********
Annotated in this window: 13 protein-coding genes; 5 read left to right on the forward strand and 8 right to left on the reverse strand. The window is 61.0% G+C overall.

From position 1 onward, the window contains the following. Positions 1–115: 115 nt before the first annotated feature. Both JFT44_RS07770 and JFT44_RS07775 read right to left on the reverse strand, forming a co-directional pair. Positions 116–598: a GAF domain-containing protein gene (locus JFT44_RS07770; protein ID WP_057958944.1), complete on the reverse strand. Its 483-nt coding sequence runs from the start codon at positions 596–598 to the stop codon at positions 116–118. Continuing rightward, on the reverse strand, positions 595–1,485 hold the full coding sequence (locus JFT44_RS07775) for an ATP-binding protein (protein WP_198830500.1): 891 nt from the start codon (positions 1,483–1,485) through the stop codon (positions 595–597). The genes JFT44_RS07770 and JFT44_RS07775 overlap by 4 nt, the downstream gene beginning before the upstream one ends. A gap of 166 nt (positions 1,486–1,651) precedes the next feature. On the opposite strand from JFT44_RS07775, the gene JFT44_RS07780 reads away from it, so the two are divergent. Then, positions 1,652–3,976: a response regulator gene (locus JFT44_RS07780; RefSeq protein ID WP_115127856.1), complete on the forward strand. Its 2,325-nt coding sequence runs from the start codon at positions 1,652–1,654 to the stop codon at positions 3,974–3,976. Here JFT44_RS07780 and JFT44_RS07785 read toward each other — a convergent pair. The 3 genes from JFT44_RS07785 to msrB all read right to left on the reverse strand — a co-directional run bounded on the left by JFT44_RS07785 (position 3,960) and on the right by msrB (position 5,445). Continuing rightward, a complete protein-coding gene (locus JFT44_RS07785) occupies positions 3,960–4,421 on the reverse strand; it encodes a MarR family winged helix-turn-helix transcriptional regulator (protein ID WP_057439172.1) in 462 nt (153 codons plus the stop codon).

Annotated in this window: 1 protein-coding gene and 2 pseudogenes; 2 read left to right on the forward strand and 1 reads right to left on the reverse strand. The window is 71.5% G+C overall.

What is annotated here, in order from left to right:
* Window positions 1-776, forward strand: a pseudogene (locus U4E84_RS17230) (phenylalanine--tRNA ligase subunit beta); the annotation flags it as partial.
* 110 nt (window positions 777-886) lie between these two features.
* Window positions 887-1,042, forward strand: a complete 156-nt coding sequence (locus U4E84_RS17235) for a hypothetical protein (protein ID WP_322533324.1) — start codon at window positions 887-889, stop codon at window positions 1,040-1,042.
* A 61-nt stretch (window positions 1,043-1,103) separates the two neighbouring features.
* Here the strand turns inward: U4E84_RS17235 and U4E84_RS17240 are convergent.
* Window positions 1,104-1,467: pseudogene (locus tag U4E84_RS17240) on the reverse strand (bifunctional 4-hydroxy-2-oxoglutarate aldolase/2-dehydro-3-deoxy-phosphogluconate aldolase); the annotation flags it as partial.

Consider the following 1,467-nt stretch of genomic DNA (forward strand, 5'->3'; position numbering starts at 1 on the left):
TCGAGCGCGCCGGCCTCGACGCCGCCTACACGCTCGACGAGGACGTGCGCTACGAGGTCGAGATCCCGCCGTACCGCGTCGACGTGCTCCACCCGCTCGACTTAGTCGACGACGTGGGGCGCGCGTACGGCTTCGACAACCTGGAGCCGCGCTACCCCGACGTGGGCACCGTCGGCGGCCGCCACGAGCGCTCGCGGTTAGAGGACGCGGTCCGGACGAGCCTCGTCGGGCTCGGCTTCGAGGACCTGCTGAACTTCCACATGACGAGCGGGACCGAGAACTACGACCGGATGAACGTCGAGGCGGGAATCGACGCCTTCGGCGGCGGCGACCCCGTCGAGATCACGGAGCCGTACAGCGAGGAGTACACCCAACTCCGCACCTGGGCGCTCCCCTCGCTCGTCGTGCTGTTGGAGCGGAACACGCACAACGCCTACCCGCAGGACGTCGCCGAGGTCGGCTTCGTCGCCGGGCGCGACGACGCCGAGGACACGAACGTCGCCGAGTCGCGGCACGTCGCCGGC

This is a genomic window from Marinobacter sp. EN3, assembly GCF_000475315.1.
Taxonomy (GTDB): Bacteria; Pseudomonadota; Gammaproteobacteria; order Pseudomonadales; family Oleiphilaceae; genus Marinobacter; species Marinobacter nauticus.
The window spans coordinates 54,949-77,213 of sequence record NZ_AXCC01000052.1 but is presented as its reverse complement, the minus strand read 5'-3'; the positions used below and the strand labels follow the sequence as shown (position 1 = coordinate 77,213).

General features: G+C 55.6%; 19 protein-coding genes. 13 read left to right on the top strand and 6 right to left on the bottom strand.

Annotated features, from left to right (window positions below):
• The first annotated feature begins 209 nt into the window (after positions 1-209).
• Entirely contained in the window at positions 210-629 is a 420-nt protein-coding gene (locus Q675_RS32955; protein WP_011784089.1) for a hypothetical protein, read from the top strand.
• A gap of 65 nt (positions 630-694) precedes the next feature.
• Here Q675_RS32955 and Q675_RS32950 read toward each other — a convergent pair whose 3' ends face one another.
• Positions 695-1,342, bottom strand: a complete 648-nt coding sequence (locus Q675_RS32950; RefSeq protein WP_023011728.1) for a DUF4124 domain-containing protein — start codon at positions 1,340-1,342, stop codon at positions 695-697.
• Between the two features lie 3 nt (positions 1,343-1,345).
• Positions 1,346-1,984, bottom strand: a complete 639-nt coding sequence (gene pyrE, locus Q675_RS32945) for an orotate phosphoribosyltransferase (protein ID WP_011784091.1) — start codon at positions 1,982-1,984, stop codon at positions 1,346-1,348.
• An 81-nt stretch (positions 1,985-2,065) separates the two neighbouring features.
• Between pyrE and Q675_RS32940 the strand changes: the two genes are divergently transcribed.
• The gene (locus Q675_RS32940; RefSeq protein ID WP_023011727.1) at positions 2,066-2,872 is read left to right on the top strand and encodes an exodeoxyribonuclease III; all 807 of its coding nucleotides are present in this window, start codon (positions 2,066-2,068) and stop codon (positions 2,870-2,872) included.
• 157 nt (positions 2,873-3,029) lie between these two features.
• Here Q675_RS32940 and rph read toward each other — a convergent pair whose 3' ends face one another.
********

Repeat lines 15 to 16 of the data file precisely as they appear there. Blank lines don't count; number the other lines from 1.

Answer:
The window spans coordinates 54,949-77,213 of sequence record NZ_AXCC01000052.1 but is presented as its reverse complement, the minus strand read 5'-3'; the positions used below and the strand labels follow the sequence as shown (position 1 = coordinate 77,213).

General features: G+C 55.6%; 19 protein-coding genes. 13 read left to right on the top strand and 6 right to left on the bottom strand.